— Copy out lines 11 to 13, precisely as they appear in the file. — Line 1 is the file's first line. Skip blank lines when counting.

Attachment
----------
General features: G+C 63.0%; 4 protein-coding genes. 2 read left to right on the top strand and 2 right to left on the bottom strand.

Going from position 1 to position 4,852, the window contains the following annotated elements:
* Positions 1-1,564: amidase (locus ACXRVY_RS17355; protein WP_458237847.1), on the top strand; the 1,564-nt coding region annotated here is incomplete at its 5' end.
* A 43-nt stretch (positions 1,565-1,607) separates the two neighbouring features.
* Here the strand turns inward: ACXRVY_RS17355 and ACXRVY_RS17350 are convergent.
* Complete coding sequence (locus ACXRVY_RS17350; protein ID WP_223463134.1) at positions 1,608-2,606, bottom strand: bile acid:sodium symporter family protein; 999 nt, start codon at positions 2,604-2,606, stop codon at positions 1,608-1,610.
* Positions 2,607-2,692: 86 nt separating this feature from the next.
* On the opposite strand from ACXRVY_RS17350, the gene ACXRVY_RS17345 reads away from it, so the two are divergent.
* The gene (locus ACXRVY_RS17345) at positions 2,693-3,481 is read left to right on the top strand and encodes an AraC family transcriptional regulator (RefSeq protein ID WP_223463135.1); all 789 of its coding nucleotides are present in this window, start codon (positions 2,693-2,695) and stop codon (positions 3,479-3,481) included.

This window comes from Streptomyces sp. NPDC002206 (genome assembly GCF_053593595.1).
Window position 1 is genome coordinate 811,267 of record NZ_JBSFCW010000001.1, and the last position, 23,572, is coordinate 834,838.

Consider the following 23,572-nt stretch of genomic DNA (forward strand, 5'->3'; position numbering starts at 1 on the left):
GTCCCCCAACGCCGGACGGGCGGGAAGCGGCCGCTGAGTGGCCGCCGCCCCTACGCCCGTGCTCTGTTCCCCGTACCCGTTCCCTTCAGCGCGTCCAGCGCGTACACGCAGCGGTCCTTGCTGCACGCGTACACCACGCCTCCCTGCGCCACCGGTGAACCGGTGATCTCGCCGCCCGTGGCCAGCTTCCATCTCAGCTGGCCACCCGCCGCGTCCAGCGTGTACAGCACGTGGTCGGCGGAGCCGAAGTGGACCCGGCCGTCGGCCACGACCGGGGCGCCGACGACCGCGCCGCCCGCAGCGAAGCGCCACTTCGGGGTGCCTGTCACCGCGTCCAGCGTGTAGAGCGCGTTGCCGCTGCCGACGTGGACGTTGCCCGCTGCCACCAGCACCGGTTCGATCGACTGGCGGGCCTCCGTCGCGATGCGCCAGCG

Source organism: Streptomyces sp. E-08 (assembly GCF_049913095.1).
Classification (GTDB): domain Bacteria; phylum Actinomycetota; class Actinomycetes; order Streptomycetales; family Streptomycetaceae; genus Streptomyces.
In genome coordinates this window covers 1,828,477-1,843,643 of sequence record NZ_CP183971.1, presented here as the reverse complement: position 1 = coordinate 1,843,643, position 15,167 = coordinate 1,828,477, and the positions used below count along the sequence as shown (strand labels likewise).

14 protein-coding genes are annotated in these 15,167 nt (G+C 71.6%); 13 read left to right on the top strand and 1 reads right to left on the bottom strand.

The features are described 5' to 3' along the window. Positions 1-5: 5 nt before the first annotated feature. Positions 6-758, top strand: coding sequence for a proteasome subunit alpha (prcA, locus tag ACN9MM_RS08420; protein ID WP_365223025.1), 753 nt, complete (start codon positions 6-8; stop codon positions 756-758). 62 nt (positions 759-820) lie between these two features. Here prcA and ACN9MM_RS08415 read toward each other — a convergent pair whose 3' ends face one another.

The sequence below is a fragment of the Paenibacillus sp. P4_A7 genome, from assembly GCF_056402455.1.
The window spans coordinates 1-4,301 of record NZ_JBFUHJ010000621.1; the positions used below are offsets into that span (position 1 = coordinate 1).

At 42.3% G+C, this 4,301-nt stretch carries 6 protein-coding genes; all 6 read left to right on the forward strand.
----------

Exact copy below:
Window position 1 is genome coordinate 811,267 of record NZ_JBSFCW010000001.1, and the last position, 23,572, is coordinate 834,838.

Consider the following 23,572-nt stretch of genomic DNA (forward strand, 5'->3'; position numbering starts at 1 on the left):
GTCCCCCAACGCCGGACGGGCGGGAAGCGGCCGCTGAGTGGCCGCCGCCCCTACGCCCGTGCTCTGTTCCCCGTACCCGTTCCCTTCAGCGCGTCCAGCGCGTACACGCAGCGGTCCTTGCTGCACGCGTACACCACGCCTCCCTGCGCCACCGGTGAACCGGTGATCTCGCCGCCCGTGGCCAGCTTCCATCTCAGCTGGCCACCCGCCGCGTCCAGCGTGTACAGCACGTGGTCGGCGGAGCCGAAGTGGACCCGGCCGTCGGCCACGACCGGGGCGCCGACGACCGCGCCGCCCGCAGCGAAGCGCCACTTCGGGGTGCCTGTCACCGCGTCCAGCGTGTAGAGCGCGTTGCCGCTGCCGACGTGGACGTTGCCCGCTGCCACCAGCACCGGTTCGATCGACTGGCGGGCCTCCGTCGCGATGCGCCAGCG